The Corner


Egyptian Christians Celebrate Another Christmas in Fear

(Photo by Mark Voss)

As Americans are stripping their Christmas trees of tinsel and ushering in the new year, Coptic Christians in Egypt are celebrating their Christmas today, which falls on January 7 of every year. However, there’s a difference in the aura surrounding Christmas to the Copts: It is celebrated with the shadow of the terrorism they’ve faced in years prior looming over their communities — and especially their churches.  

On January 5, an Egyptian police officer was killed while defusing a bomb that was placed near a Coptic church in Egypt. It’s no coincidence that this happened with such close proximity of the day that Copts celebrate Christmas. In the past five years, there have been 500 sectarian attacks against Copts, according to Samuel Tadros, senior fellow at the Hudson Institute, including two bombings of churches on Palm Sunday in 2017, shootings during pilgrimages to monasteries, and the beheadings of Copts in Libya in 2015. Nermien Riad, the executive director of nonprofit group Coptic Orphans, tells me that church bombings are only part of the larger picture, which includes daily persecution at all levels of Egyptian society.  

Coptic Orphans was founded to provide children who had lost the primary breadwinner of their family with financial aid so they can pursue their education and receive any other aid they may need. The Copts are the largest ethnoreligious minority in Egypt, and are descendants of the ancient Egyptians. But in Egyptian society, they are often the subject of vile rumors among their Muslim neighbors who malign the Copts and often treat them like second-class citizens. “There is even a complete erasure of Copts in Egyptian schools, where children do not learn about the Copts in Egyptian history. We just don’t exist,” Nermien tells me. “This sends a strong message that we’re not worthy of mention.”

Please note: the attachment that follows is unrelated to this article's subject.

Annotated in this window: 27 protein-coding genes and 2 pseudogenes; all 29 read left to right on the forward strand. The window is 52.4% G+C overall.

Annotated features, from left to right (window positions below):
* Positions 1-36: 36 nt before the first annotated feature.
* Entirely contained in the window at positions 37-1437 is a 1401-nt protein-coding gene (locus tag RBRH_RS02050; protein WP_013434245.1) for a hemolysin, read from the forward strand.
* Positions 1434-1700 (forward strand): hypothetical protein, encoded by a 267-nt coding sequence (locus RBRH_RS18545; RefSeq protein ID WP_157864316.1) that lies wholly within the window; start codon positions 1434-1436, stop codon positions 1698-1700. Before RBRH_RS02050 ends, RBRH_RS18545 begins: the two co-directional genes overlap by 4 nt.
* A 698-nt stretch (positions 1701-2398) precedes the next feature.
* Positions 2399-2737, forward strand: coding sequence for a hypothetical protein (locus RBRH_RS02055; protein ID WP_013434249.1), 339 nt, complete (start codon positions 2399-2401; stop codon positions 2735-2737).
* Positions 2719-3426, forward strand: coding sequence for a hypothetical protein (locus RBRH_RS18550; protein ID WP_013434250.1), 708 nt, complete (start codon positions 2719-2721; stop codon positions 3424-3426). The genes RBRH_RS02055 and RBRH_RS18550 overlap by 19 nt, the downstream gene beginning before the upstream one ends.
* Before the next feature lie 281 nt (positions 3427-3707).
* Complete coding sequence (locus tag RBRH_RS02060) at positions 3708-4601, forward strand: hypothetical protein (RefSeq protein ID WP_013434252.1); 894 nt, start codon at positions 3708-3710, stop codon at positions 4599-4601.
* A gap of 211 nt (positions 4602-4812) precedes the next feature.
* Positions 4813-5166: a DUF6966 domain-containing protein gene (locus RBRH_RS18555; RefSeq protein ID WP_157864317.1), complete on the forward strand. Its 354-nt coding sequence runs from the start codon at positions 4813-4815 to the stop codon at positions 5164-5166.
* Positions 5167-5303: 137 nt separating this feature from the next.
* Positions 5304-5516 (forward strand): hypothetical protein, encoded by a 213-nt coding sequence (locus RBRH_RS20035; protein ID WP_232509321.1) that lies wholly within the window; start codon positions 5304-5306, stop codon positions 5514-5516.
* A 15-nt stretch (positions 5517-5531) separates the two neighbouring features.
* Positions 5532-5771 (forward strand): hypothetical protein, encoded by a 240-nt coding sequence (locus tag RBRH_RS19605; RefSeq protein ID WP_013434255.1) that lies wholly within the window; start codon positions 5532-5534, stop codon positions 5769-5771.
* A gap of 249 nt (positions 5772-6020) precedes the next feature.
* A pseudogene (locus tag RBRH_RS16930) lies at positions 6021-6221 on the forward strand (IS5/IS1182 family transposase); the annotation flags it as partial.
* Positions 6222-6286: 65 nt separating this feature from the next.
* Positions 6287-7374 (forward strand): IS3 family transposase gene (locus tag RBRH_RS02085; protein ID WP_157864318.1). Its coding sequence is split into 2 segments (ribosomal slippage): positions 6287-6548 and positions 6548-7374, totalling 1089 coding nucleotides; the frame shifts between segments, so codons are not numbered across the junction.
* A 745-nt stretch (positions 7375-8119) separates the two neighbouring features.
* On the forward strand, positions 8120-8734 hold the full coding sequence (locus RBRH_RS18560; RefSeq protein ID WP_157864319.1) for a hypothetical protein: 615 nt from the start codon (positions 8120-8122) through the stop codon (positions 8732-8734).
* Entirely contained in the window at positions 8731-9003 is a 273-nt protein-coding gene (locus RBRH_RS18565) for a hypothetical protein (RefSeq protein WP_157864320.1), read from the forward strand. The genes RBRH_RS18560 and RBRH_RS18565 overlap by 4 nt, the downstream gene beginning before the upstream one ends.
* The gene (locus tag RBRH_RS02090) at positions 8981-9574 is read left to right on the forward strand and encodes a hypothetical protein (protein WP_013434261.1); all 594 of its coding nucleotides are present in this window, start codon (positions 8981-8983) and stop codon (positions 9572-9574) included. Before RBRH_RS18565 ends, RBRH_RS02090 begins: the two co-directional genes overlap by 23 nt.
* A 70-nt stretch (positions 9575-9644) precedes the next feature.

Copts risk their lives on a daily basis, whether they are going to church or merely presenting themselves in public. Coptic women are particularly at risk for harassment, and in an especially tragic case, a 72-year old Egyptian woman was stripped naked and dragged throughout the streets of an Egyptian city by a Muslim mob in 2016 after false rumors of an affair between her son and a Muslim woman.  

With the condition worsening in recent years, Copts are in desperate need of international recognition of their plight so as to not be forgotten, and so the Egyptian government is pressured to create effective policy that would increase Coptic representation in government and pursue justice for victims. Often, the perpetrators of violent attacks and discrimination toward Copts are never held accountable. 

According to Nermien, despite suffering through the worst wave of persecution in 700 years, Copts remain devout in their faith, packing their churches for mass and holidays. “In Egypt, it’s often the opposite from American society, where parents are trying to convince their children not to go to church because of the risk they face.”  

This Christmas, the Coptic Egyptians ask the world for their prayers, so that they may, God willing, celebrate in peace.  

Marlo Safi is a San Francisco–based policy analyst and a former Collegiate Network fellow with National Review.

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